I had a lot of fun preparing for the class so hope those doing the class do too! Lots of other classes are available if serene mania doesn’t appeal. Perhaps I will see you there?

Art as Therapy: Appreciation

Such is the power of art: It is both witness to and celebrator of the value of the ordinary, which we so IMG_0080.JPGfrequently forsake in our quests for artificial greatness, a kind of resensitization tool that awakens us to the richness of our daily lives.    (Maria Popova, Brainpickings)

Nearly all my art is a celebration. Countless posts on this blog reveal that. More often than not, I am celebrating my good fortune at having another day to experience the miracle that it is to walk the earth. (Thich Nhat Hanh) The angel pictured (left) was created to celebrate the arrival of myDSCN2149 grand daughter.

I appreciate birds, feathers, family, colour, friends and freedom, silver hair and the darling Labrador who cured me of my animal phobia.  (While the link between the necklace on the right and that darling animal may not be abundantly clear, take my word for it. He is very much a part of it).

That’s the end of my reflections on Maria Popova’s great essay about Art as Therapy by Alain de Boton and John Armstrong. It was a fun way to make me really read!

Art as Therapy: Growth

Obviously, there is great overlap in the functions of art that de Boton and Armstrong describe.  I just DSCN2146know that if I try to make something in response to something I read, I am more likely to read mindfully and try to absorb the essence or lessons from what I read. This little exercise of selecting past work that reflects the functions has made me really think, rather than skim.

Growth.

Aaah…growth.  Often when I make art, I am practising life skills I want more of! I think that is one of the reasons I am so passionate about teaching.  Where can I practise making an intention and staying on track to bring it to fruition…make art; Where can I practise taking risks and playfully experimenting with new ideas…make art; where can I practise openness and moving beyond my comfort zone…make art.  Where can I learn to feel comfortable with not knowing…make art!

Classes with Mel Young and Ann Evers were great opportunities to go outside my comfort zone. (The necklace featured in yesterday’s post was made in Mel’s class)  At last year’s Contemporary Craft Retreat (and more exciting news about that later!) I went to a class run by Susie McMahon where I made a head. Not a speck of polymer in sight. (Mind you there’s the unmistakable presence of two favourite elements: pods and Nepal!) Signing up required overcoming a fear of the unknown and being willing to risk failure! Skills I learnt in this class have permeated MY work in a different medium.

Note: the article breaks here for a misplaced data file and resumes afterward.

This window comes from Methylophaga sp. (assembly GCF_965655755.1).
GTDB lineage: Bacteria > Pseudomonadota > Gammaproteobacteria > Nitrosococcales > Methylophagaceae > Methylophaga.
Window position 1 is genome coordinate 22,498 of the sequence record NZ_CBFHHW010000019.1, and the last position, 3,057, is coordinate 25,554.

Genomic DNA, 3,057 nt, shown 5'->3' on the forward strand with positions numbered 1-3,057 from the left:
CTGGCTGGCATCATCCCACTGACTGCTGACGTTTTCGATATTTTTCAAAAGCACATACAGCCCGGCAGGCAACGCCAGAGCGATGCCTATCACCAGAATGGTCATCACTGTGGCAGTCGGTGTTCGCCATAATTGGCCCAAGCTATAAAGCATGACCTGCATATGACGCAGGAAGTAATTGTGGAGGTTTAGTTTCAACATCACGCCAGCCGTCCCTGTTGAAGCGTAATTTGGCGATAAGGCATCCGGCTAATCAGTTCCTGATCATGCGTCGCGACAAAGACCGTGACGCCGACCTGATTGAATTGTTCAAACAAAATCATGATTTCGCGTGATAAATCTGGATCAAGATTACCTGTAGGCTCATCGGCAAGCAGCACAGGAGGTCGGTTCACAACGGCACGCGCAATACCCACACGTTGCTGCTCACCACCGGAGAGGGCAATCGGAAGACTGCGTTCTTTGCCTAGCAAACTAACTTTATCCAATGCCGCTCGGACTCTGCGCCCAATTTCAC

Let’s expand the boundaries of who we are by helping us overcome our chronic fear of the unfamiliar and live more richly by inviting the unknown. (Brainpickings)

 

 

Art as Therapy: Self-Understanding

DSCN3223We mystify ourselves. Well, I often mystify myself!

This is why I related to de Boton and Armstrong’s notion that the art we surround ourselves with, and the art we make, gives us a language to communicate something about ourselves to others when words fail.  Lately for me, poetry (others’!)  more clearly expresses my own inarticulate thoughts.  Our art too can often say things about us, or for us, when the wordsDSCN5169 are not enough.

They describe the situation where we encounter works of art that seem to latch on to something we have felt but never recognized clearly before.  I sense this recognition looking at the timber sculptures of Robyn Gordon, or the polymer art by Tory Hughes and Genevieve Williamson.

Many of my pieces were journeys in self knowledge but three stand out: a filigree box which incorporated symbols that are significant to me; a necklace I made in Broken Hill at a a time of great upheaval and a necklace that speaks of the DSCN1763relationship between me and my mother-my desire to know what it is that helps her to live well.  At least jewellery is more wearable than inchoate attempts at self expression!

Art as Therapy: Rebalancing

So…part four already in my little series reflecting on Maria Popova’s Art as Therapy.

For me both the process of making art and the final product, is re-centring for me.  Picking up a lumpThree breaths of polymer, rolling it, twisting it, allowing something to emerge stills my monkey mind.  Going down the stairs to my making room truly is my oasis. Here I wrote about making a necklace that reminds me to choose; here I write about an amulet that reminds me to be grateful and playful.

De Boton and Armstrong believe that we want to be good, but sometimes lose the plot (my translation!) At these points, they say, we can derive enormous benefit from works of art that encourage us to be the best versions of ourselves.

DSCN2121What a wonderful thought! I could make something that encourages someone to be the best version of themselves! (I have to confess that part of me recoils at the vaguely new-agey ring to this overworked phrase but I choose to ignore that to hear deeper truths!)

In my art I do try to express or consolidate what I am learning about how to live.  I make altars, amulets, talismans (talismen?) and jewellery to encourage, remind, comfort or nudge.  I wrote here about creating a piece with my mother based on a book by Jan Chozen Bays to help me cultivate mindfulness in my everyday life.

De Boton and Armstrong say that: Art can save us time — and save our lives — through opportune and visceral reminders of balance and goodness that we should never presume we know enough about already.

Not sure that my art is life saving, but some of my art reminds me, at least, of a goodness and balance that I can attain to.